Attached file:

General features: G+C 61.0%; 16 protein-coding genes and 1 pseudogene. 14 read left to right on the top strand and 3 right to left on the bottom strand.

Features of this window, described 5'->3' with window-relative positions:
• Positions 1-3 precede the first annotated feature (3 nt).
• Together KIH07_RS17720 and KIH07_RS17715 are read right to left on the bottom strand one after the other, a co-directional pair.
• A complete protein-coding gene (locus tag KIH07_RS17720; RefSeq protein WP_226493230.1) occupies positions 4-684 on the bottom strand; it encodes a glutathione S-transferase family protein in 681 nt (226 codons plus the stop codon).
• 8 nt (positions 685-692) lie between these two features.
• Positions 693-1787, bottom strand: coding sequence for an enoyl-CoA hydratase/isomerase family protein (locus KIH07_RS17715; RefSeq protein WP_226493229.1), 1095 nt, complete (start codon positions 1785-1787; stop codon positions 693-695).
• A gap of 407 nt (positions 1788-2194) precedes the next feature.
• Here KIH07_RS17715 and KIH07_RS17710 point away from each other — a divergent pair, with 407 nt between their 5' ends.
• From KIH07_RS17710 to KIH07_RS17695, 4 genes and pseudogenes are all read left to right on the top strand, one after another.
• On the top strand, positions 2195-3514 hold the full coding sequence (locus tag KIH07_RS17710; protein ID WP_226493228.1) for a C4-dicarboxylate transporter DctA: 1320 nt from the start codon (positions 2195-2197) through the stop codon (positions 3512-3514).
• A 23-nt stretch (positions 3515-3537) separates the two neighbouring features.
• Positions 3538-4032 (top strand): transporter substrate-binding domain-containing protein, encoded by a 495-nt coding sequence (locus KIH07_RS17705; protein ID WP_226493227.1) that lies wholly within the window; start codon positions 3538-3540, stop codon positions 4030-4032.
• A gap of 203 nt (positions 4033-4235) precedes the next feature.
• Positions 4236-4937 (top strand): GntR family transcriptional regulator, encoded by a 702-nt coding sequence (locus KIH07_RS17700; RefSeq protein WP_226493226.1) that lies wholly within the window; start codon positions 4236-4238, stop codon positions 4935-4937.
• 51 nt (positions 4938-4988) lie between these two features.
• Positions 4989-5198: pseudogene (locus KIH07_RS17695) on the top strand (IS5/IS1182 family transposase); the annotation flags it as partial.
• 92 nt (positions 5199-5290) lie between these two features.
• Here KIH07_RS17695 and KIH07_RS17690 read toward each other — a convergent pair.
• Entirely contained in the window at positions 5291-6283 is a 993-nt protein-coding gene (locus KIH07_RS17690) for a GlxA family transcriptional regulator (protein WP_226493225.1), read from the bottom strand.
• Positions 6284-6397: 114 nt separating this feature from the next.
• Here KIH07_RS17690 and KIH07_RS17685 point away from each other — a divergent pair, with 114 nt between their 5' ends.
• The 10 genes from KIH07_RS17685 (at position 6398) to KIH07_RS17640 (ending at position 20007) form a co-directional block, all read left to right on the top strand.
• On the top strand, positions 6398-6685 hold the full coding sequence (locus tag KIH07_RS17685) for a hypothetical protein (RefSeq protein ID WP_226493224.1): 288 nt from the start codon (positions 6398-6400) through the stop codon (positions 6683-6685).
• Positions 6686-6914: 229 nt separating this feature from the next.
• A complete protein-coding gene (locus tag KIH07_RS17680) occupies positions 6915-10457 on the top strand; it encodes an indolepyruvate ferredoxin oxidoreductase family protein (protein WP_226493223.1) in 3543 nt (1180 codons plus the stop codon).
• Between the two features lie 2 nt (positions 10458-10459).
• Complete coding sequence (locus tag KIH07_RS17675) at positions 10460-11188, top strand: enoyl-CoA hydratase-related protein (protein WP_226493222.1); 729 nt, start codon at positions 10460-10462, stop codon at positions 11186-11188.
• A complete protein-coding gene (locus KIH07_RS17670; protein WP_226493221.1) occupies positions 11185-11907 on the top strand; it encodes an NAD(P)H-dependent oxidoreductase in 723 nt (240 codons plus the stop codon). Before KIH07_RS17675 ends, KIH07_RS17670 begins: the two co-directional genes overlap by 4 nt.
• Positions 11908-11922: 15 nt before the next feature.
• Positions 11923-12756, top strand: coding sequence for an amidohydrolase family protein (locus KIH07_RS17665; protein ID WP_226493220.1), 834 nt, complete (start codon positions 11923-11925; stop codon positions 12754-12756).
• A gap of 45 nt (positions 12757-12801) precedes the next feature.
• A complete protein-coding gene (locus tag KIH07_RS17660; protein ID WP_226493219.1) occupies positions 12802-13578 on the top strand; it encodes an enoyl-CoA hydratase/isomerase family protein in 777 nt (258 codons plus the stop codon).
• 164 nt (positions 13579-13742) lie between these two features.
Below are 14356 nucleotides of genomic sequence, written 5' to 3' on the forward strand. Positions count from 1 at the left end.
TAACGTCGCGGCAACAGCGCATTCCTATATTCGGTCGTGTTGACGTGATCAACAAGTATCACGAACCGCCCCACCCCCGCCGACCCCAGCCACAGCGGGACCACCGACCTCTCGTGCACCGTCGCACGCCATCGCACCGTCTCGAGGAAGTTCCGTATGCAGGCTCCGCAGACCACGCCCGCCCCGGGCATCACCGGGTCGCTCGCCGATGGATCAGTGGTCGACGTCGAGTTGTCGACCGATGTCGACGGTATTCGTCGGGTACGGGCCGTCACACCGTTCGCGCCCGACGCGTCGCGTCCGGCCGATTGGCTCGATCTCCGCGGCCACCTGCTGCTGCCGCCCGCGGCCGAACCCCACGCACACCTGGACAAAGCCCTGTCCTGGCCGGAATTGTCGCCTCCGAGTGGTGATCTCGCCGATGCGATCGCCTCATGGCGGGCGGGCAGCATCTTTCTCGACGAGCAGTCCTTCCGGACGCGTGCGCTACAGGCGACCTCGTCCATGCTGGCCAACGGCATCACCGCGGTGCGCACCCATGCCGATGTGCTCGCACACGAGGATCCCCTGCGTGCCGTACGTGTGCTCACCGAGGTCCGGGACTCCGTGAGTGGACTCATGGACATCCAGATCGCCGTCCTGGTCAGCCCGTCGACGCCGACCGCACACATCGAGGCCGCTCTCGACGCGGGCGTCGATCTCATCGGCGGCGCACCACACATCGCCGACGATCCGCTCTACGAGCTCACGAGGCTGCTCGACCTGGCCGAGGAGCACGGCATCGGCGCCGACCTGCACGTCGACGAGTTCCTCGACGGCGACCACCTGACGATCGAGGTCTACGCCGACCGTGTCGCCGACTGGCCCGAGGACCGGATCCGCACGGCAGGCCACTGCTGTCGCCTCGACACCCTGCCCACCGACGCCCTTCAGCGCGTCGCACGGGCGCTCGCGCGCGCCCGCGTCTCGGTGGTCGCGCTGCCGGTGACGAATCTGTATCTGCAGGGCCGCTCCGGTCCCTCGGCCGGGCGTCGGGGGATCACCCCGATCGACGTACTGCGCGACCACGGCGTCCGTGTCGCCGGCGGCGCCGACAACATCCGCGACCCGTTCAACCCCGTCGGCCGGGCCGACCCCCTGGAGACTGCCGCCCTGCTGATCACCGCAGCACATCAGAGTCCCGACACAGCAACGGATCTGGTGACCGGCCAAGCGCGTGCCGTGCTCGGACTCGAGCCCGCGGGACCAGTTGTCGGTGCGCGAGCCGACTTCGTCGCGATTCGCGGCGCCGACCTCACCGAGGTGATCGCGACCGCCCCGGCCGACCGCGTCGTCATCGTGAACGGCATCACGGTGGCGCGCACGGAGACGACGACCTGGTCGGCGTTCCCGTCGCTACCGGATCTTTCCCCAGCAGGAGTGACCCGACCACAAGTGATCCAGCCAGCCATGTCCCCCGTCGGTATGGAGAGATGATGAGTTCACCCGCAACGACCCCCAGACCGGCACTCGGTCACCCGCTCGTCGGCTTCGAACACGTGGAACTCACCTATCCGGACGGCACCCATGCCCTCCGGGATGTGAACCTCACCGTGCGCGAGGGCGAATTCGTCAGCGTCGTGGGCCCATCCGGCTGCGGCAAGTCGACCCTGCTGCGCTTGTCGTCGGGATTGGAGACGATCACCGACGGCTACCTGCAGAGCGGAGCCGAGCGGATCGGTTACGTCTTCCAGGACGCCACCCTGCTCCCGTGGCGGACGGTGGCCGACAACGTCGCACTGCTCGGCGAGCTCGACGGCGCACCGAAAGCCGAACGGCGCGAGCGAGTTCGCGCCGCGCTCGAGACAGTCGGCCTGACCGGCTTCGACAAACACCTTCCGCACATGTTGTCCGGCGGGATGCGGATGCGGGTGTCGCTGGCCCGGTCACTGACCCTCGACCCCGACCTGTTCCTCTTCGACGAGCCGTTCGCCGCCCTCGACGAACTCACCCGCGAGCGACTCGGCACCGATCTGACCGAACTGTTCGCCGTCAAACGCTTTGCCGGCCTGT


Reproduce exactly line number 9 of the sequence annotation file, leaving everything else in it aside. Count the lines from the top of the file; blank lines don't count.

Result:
• Here KIH07_RS17715 and KIH07_RS17710 point away from each other — a divergent pair, with 407 nt between their 5' ends.